Independent Opinion on the Sustainability Report 2017

The opinion presented here was written based on the content of this report and interviews with Casio personnel responsible for procurement, human resources, environmental and CSR initiatives.
Casio is now at a stage where the plan-do-check-act (PDCA) management cycle, with a focus on reducing the company’s environmental impact and ensuring socially responsible procurement, should be used by top management and all employees to expand CSR initiatives group-wide.

Commendable efforts by Casio

  • In 2012, the Environmental Vision 2050 and the Environmental Declaration 2020 were established to support Casio's medium to long-term environmental management policy and environmental management promotion system. They address Casio's three material issues of realizing a low carbon society, building a recycling society, and living in harmony with nature by preserving biodiversity. In addition to promoting initiatives by setting annual, medium-term, and long-term targets in the three areas of products, company sites, and biodiversity, the implementation system has been reorganized in order to link it to the three material issues. Going forward, when a new site is established, I hope Casio will strive to compensate for the increased environmental impact through emission reductions at other sites, and will steadily increase the ratio of FSC®-certified paper used in its catalogs. Furthermore, through use of its Super Green Star Products system, I would like to see the company help customers navigate the optimum product usage methods, while promoting information sharing among customers through social media, and other means. The company should continue to involve customers in its initiatives, for instance by working to improve the recycling rate at the time of product disposal. I continue to have great expectations for all these efforts and the achieving of the medium and long-term targets including reduction of environmental impact in the usage stage.
  • Looking at the group-wide CSR implementation structure, Casio has established a Basic Policy on Respect for Human Rights and has its own tool for checking the status of human rights, and it continues to provide feedback to group companies concerning the overall survey results. In addition, the Guidance on the Prohibition of Bribery and the Manual on the Prohibition of Bribery have been established, and the company has started to ascertain the actual status of efforts against corruption at group companies outside Japan, and has disclosed the number of reports to its whistleblower hotlines. Going forward, in order to make the guidelines and tools more effective on the frontlines, I recommend that they be incorporated into the targets for managers and into evaluation criteria, and also that they be linked with the CSR Leader system. I look forward to seeing the company build a compliance promotion system that is part of daily management.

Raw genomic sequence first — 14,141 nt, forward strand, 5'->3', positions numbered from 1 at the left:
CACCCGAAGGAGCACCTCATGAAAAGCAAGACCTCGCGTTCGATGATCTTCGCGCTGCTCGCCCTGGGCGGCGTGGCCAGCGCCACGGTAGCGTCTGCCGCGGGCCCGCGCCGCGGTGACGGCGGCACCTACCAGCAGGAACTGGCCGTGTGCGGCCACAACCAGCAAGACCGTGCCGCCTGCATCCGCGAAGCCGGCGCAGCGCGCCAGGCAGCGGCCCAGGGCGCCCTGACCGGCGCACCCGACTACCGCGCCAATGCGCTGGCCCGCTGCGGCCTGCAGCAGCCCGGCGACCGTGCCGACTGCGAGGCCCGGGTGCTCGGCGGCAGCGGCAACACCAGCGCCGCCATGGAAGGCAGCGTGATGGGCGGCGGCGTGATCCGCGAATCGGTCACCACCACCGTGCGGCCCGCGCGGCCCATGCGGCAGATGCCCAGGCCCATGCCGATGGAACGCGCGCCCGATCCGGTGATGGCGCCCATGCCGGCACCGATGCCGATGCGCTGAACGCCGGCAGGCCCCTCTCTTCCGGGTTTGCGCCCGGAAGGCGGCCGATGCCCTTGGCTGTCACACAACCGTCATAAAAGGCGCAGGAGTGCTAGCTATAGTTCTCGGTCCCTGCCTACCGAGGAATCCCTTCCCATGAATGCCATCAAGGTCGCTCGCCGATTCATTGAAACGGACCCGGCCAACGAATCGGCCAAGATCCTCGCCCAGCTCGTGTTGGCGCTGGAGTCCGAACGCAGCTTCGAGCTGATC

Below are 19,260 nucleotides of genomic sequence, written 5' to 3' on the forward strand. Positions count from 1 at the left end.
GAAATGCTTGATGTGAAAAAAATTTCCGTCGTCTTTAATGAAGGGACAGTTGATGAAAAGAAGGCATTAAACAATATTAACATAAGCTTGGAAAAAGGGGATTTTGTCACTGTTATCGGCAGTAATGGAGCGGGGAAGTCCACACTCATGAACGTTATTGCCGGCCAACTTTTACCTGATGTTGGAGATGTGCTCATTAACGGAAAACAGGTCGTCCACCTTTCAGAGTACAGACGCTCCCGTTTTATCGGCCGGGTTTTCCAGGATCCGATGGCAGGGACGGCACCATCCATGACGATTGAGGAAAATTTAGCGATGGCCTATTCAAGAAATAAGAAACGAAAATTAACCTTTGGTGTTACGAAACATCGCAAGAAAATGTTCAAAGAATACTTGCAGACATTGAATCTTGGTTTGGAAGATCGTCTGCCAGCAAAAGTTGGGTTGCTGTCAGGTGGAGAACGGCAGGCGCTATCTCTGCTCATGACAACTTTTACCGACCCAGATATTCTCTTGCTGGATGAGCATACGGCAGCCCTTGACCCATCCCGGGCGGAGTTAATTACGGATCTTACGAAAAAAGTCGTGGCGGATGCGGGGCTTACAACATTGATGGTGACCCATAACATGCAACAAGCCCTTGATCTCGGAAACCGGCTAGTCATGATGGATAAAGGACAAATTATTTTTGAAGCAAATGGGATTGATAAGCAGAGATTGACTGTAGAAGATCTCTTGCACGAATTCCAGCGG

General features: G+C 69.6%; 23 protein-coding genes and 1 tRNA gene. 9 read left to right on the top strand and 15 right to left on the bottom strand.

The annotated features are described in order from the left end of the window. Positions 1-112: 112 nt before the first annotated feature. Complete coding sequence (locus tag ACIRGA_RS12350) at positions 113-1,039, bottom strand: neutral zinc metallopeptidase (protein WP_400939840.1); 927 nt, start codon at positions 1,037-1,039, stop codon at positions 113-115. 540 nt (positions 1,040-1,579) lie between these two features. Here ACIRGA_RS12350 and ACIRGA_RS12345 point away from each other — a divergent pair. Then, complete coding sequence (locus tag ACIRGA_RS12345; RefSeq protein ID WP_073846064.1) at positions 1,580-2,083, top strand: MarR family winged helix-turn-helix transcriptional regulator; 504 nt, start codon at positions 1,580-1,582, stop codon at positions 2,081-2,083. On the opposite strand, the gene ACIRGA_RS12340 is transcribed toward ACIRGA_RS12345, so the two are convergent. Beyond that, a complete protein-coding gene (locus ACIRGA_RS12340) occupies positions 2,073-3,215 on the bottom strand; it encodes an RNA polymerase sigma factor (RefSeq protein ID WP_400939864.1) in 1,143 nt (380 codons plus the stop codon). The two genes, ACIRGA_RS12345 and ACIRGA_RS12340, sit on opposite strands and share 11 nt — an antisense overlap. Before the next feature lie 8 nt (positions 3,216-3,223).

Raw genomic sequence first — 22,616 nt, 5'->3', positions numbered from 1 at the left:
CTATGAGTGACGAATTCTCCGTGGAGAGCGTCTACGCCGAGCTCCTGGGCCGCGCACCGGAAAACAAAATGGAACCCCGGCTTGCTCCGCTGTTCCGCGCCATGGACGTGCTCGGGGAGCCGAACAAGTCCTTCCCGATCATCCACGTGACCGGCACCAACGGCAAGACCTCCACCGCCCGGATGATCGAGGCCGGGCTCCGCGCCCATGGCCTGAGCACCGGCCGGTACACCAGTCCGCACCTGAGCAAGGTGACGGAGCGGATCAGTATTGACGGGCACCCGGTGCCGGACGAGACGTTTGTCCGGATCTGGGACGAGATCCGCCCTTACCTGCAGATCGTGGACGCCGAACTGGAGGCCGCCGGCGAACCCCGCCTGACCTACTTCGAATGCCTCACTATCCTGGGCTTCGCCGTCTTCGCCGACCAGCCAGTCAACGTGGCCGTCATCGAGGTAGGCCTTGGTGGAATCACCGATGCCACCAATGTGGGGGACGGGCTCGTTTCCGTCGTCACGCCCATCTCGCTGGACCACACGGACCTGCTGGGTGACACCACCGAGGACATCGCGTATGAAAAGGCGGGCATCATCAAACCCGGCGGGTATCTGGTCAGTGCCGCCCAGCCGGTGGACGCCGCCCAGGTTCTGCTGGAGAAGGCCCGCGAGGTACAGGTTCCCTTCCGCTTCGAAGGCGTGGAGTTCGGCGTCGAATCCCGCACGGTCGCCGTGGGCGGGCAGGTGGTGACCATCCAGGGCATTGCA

• Regarding CSR initiatives at its suppliers, Casio is continuing to use questionnaires with a five-point scale to ascertain supplier situations for reduction of environmental impact and measures to protect the human rights of workers. The company received responses from all 555 suppliers worldwide, provided feedback based on the overall results, and visited 13 companies in China and Thailand. It has continued to ascertain the situation and make it transparent, while introducing awards and case presentations at meetings to explain material procurement policy to suppliers. In the future, I recommend that Casio ask suppliers to provide data and other verifiable proof in their self-assessment of initiatives, and work to make the specific measures and issues even more readily visible and understandable. I also hope that Casio will further improve its system of interaction with suppliers with a view to making continual improvements.